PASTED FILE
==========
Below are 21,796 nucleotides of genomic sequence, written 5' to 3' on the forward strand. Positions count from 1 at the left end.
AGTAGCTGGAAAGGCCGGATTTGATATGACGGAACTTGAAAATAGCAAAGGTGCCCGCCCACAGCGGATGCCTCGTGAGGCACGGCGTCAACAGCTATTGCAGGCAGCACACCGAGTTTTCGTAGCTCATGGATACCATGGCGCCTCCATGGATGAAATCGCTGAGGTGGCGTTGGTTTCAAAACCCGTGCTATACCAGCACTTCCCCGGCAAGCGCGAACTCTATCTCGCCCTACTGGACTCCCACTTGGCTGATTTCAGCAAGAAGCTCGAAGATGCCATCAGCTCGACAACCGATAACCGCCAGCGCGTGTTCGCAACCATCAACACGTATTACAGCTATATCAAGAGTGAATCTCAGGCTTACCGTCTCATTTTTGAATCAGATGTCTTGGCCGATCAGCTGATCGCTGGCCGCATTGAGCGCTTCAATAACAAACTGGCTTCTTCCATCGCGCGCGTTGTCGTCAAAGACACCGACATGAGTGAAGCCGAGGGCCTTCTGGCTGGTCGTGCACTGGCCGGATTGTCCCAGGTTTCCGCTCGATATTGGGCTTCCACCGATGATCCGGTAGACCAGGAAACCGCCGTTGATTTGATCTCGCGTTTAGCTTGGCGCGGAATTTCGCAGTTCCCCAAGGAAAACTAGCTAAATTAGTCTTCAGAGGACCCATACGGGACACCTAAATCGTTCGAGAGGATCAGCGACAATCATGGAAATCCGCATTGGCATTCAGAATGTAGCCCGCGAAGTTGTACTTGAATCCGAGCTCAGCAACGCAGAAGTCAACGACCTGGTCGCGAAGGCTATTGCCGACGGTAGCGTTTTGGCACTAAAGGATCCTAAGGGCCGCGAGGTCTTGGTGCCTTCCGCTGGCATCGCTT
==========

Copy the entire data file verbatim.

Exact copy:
Below are 21,796 nucleotides of genomic sequence, written 5' to 3' on the forward strand. Positions count from 1 at the left end.
AGTAGCTGGAAAGGCCGGATTTGATATGACGGAACTTGAAAATAGCAAAGGTGCCCGCCCACAGCGGATGCCTCGTGAGGCACGGCGTCAACAGCTATTGCAGGCAGCACACCGAGTTTTCGTAGCTCATGGATACCATGGCGCCTCCATGGATGAAATCGCTGAGGTGGCGTTGGTTTCAAAACCCGTGCTATACCAGCACTTCCCCGGCAAGCGCGAACTCTATCTCGCCCTACTGGACTCCCACTTGGCTGATTTCAGCAAGAAGCTCGAAGATGCCATCAGCTCGACAACCGATAACCGCCAGCGCGTGTTCGCAACCATCAACACGTATTACAGCTATATCAAGAGTGAATCTCAGGCTTACCGTCTCATTTTTGAATCAGATGTCTTGGCCGATCAGCTGATCGCTGGCCGCATTGAGCGCTTCAATAACAAACTGGCTTCTTCCATCGCGCGCGTTGTCGTCAAAGACACCGACATGAGTGAAGCCGAGGGCCTTCTGGCTGGTCGTGCACTGGCCGGATTGTCCCAGGTTTCCGCTCGATATTGGGCTTCCACCGATGATCCGGTAGACCAGGAAACCGCCGTTGATTTGATCTCGCGTTTAGCTTGGCGCGGAATTTCGCAGTTCCCCAAGGAAAACTAGCTAAATTAGTCTTCAGAGGACCCATACGGGACACCTAAATCGTTCGAGAGGATCAGCGACAATCATGGAAATCCGCATTGGCATTCAGAATGTAGCCCGCGAAGTTGTACTTGAATCCGAGCTCAGCAACGCAGAAGTCAACGACCTGGTCGCGAAGGCTATTGCCGACGGTAGCGTTTTGGCACTAAAGGATCCTAAGGGCCGCGAGGTCTTGGTGCCTTCCGCTGGCATCGCTT